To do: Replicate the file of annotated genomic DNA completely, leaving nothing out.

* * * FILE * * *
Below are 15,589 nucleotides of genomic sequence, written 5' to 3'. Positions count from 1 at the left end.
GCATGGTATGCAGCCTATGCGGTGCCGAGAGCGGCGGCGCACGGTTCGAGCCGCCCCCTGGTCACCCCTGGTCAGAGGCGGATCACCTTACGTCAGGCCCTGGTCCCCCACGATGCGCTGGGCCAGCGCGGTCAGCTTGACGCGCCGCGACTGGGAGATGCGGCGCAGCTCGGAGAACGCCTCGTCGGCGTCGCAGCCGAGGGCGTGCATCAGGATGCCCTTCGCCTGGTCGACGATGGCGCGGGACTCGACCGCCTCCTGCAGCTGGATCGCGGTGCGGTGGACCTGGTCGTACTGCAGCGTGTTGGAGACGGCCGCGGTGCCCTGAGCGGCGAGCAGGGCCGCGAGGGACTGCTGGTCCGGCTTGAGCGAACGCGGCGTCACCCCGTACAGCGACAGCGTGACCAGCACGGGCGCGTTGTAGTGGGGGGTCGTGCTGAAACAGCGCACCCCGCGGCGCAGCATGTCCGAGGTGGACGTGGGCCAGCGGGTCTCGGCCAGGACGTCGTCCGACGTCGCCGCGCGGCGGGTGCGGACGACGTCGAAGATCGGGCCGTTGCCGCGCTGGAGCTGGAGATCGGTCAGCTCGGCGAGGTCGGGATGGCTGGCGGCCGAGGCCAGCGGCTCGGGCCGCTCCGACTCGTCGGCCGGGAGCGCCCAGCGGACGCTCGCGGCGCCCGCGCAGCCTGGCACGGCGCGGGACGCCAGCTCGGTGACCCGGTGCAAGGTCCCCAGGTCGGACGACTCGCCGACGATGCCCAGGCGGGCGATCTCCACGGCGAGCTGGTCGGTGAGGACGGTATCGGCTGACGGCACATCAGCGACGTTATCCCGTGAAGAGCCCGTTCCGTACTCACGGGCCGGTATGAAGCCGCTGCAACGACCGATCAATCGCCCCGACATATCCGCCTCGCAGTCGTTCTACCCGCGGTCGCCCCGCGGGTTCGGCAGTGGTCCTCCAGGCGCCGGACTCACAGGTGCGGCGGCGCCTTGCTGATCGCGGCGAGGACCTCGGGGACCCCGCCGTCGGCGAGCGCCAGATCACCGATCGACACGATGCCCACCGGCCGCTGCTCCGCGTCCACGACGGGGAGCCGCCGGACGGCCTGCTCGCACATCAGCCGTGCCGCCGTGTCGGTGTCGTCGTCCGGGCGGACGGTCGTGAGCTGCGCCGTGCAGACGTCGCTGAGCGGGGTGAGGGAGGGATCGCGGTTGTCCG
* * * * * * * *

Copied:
Below are 15,589 nucleotides of genomic sequence, written 5' to 3'. Positions count from 1 at the left end.
GCATGGTATGCAGCCTATGCGGTGCCGAGAGCGGCGGCGCACGGTTCGAGCCGCCCCCTGGTCACCCCTGGTCAGAGGCGGATCACCTTACGTCAGGCCCTGGTCCCCCACGATGCGCTGGGCCAGCGCGGTCAGCTTGACGCGCCGCGACTGGGAGATGCGGCGCAGCTCGGAGAACGCCTCGTCGGCGTCGCAGCCGAGGGCGTGCATCAGGATGCCCTTCGCCTGGTCGACGATGGCGCGGGACTCGACCGCCTCCTGCAGCTGGATCGCGGTGCGGTGGACCTGGTCGTACTGCAGCGTGTTGGAGACGGCCGCGGTGCCCTGAGCGGCGAGCAGGGCCGCGAGGGACTGCTGGTCCGGCTTGAGCGAACGCGGCGTCACCCCGTACAGCGACAGCGTGACCAGCACGGGCGCGTTGTAGTGGGGGGTCGTGCTGAAACAGCGCACCCCGCGGCGCAGCATGTCCGAGGTGGACGTGGGCCAGCGGGTCTCGGCCAGGACGTCGTCCGACGTCGCCGCGCGGCGGGTGCGGACGACGTCGAAGATCGGGCCGTTGCCGCGCTGGAGCTGGAGATCGGTCAGCTCGGCGAGGTCGGGATGGCTGGCGGCCGAGGCCAGCGGCTCGGGCCGCTCCGACTCGTCGGCCGGGAGCGCCCAGCGGACGCTCGCGGCGCCCGCGCAGCCTGGCACGGCGCGGGACGCCAGCTCGGTGACCCGGTGCAAGGTCCCCAGGTCGGACGACTCGCCGACGATGCCCAGGCGGGCGATCTCCACGGCGAGCTGGTCGGTGAGGACGGTATCGGCTGACGGCACATCAGCGACGTTATCCCGTGAAGAGCCCGTTCCGTACTCACGGGCCGGTATGAAGCCGCTGCAACGACCGATCAATCGCCCCGACATATCCGCCTCGCAGTCGTTCTACCCGCGGTCGCCCCGCGGGTTCGGCAGTGGTCCTCCAGGCGCCGGACTCACAGGTGCGGCGGCGCCTTGCTGATCGCGGCGAGGACCTCGGGGACCCCGCCGTCGGCGAGCGCCAGATCACCGATCGACACGATGCCCACCGGCCGCTGCTCCGCGTCCACGACGGGGAGCCGCCGGACGGCCTGCTCGCACATCAGCCGTGCCGCCGTGTCGGTGTCGTCGTCCGGGCGGACGGTCGTGAGCTGCGCCGTGCAGACGTCGCTGAGCGGGGTGAGGGAGGGATCGCGGTTGTCCG